Reviews: When We Left Cuba + When Summer Ends

pub 4/9/19 by Berkley Books
Historical Fiction - Romance
Received ARC from pub for review
I read Next Year in Havana just this past January and fell completely in love with the story and the author’s writing. So when I heard that Chanel Cleeton had written a companion novel (which came out yesterday!), I couldn’t have been more excited. Especially, when I heard it was about Beatriz. Even though she was a secondary character in the previous book, Beatriz Perez is not someone you can ignore. This new novel picks up after her family has fled Cuba in exile and settled in Florida during the 1960s. But unlike the rest of her family, she’s unable to let go of what they lost and a need to get revenge. So when the CIA recruit her to infiltrate Fidel Castro’s circle, she is all in. We see what a life of espionage does to her as American and Cuban politics clash, her family continues to place pressure on her and Beatriz falls in love with a man with ambitions of his own. I loved everything about Beatriz. Her agency, intelligence, ambition and vulnerability. She is so much more than the just the beautiful woman everyone sees. I was fascinated by her life and the romance aspect was very much swoon worthy. And again, the author balances the fictional aspect and the history part of it perfectly.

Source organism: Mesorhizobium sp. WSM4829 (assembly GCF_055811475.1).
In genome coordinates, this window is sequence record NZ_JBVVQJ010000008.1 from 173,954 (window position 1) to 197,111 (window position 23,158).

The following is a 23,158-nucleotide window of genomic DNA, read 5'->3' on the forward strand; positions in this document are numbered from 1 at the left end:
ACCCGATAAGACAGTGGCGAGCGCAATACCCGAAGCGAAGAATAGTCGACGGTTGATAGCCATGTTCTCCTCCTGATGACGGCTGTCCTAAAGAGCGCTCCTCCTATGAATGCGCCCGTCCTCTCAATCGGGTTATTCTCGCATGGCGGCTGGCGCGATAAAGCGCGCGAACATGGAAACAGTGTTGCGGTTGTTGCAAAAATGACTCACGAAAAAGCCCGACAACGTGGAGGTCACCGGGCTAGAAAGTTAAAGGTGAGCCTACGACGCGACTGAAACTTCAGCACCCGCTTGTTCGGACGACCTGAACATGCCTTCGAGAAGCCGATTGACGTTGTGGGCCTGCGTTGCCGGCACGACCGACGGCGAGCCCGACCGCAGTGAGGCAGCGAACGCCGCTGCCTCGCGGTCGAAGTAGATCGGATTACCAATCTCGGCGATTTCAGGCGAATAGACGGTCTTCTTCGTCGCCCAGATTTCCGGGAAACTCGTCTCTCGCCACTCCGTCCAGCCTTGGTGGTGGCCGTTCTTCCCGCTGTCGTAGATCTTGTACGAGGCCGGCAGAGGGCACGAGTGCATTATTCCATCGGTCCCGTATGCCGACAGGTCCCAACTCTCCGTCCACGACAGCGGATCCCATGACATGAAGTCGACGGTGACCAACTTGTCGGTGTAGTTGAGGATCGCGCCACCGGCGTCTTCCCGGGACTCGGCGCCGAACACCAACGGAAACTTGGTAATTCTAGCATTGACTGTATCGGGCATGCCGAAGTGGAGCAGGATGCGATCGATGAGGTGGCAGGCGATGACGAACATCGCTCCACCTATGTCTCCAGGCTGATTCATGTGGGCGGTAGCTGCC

Do I recommend? Absolutely! I’m hoping for more of the Perez sisters and just more from this author in general.

pub 4/9/19 by Tor Teen
Young Adult - Contemporary
Received ARC from pub for review
When Summer Ends is a cute, fun read for anyone missing summer right now (aka me). It’s alternates between: Aiden, an all-star pitcher who quits the team without explanation before his senior year because he doesn’t want to admit his vision is failing; and Olivia, whose plans of a dream internship and warm days spent with her boyfriend completely fall apart. When Olivia has to find a replacement summer job, she does.. at the same place where Aiden works. Their paths cross and naturally, sparks fly although both try to fight it. But as much as the romance plays a big part, it’s also very much about the individuals. We find out what Aiden’s hidden passions are and watch as Olivia learns to let go by letting a coin flip decide her fate again and again. It's on the predictable side and surprisingly quiet when it comes to drama or angst (don't get me wrong, it's not devoid about it but its just not crazy) but ultimately I think that's why I liked it. It’s a sweet love story and personal journey that made for a quick read to easily immerse my self into for an afternoon.

Do I recommend? If you’re in the mood for a feel-good contemporary, I’d check this out from the library.

1 comment

  1. I still need to read When We Left Cuba! I did like Next Year in Havana a lot (though not as much as you), and I feel like I might enjoy this one even more because of who the main character is.


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